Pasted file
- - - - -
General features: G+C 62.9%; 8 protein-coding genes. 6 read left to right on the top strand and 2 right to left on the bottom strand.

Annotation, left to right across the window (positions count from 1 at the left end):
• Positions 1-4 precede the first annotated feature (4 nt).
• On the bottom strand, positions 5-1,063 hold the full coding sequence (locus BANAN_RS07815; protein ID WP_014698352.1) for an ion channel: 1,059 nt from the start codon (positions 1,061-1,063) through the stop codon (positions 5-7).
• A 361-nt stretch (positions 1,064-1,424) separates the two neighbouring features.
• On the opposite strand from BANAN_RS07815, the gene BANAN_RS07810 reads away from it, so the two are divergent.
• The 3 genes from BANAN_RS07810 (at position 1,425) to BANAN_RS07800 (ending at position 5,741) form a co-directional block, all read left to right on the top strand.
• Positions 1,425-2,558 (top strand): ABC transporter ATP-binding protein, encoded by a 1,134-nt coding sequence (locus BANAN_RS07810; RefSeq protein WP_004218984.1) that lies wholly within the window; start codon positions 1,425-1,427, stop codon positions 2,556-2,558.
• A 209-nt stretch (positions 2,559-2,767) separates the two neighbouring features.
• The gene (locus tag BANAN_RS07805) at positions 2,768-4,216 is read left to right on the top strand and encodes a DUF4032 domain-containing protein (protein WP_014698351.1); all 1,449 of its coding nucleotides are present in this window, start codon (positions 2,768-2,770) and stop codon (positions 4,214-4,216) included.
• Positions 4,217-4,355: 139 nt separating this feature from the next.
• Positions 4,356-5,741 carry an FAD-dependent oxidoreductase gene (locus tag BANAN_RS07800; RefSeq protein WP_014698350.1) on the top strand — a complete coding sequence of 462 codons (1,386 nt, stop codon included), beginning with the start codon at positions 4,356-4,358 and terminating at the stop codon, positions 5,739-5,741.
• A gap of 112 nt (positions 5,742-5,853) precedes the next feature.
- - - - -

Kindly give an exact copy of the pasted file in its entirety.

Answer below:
General features: G+C 62.9%; 8 protein-coding genes. 6 read left to right on the top strand and 2 right to left on the bottom strand.

Annotation, left to right across the window (positions count from 1 at the left end):
• Positions 1-4 precede the first annotated feature (4 nt).
• On the bottom strand, positions 5-1,063 hold the full coding sequence (locus BANAN_RS07815; protein ID WP_014698352.1) for an ion channel: 1,059 nt from the start codon (positions 1,061-1,063) through the stop codon (positions 5-7).
• A 361-nt stretch (positions 1,064-1,424) separates the two neighbouring features.
• On the opposite strand from BANAN_RS07815, the gene BANAN_RS07810 reads away from it, so the two are divergent.
• The 3 genes from BANAN_RS07810 (at position 1,425) to BANAN_RS07800 (ending at position 5,741) form a co-directional block, all read left to right on the top strand.
• Positions 1,425-2,558 (top strand): ABC transporter ATP-binding protein, encoded by a 1,134-nt coding sequence (locus BANAN_RS07810; RefSeq protein WP_004218984.1) that lies wholly within the window; start codon positions 1,425-1,427, stop codon positions 2,556-2,558.
• A 209-nt stretch (positions 2,559-2,767) separates the two neighbouring features.
• The gene (locus tag BANAN_RS07805) at positions 2,768-4,216 is read left to right on the top strand and encodes a DUF4032 domain-containing protein (protein WP_014698351.1); all 1,449 of its coding nucleotides are present in this window, start codon (positions 2,768-2,770) and stop codon (positions 4,214-4,216) included.
• Positions 4,217-4,355: 139 nt separating this feature from the next.
• Positions 4,356-5,741 carry an FAD-dependent oxidoreductase gene (locus tag BANAN_RS07800; RefSeq protein WP_014698350.1) on the top strand — a complete coding sequence of 462 codons (1,386 nt, stop codon included), beginning with the start codon at positions 4,356-4,358 and terminating at the stop codon, positions 5,739-5,741.
• A gap of 112 nt (positions 5,742-5,853) precedes the next feature.